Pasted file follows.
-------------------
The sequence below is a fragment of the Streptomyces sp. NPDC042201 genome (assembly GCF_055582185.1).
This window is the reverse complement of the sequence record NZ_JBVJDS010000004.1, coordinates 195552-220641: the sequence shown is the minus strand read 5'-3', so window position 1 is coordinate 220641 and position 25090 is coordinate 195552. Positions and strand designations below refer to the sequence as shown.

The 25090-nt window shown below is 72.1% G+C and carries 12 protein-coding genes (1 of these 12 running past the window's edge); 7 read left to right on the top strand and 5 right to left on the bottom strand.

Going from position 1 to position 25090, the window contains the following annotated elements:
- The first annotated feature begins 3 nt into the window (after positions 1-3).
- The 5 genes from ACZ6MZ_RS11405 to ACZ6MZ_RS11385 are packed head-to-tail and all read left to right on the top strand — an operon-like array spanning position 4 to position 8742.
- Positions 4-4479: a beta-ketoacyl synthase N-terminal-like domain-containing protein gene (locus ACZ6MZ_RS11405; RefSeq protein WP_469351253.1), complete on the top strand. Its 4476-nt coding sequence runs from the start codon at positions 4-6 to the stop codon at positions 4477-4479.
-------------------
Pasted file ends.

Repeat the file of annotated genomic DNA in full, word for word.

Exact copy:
The sequence below is a fragment of the Streptomyces sp. NPDC042201 genome (assembly GCF_055582185.1).
This window is the reverse complement of the sequence record NZ_JBVJDS010000004.1, coordinates 195552-220641: the sequence shown is the minus strand read 5'-3', so window position 1 is coordinate 220641 and position 25090 is coordinate 195552. Positions and strand designations below refer to the sequence as shown.

The 25090-nt window shown below is 72.1% G+C and carries 12 protein-coding genes (1 of these 12 running past the window's edge); 7 read left to right on the top strand and 5 right to left on the bottom strand.

Going from position 1 to position 25090, the window contains the following annotated elements:
- The first annotated feature begins 3 nt into the window (after positions 1-3).
- The 5 genes from ACZ6MZ_RS11405 to ACZ6MZ_RS11385 are packed head-to-tail and all read left to right on the top strand — an operon-like array spanning position 4 to position 8742.
- Positions 4-4479: a beta-ketoacyl synthase N-terminal-like domain-containing protein gene (locus ACZ6MZ_RS11405; RefSeq protein WP_469351253.1), complete on the top strand. Its 4476-nt coding sequence runs from the start codon at positions 4-6 to the stop codon at positions 4477-4479.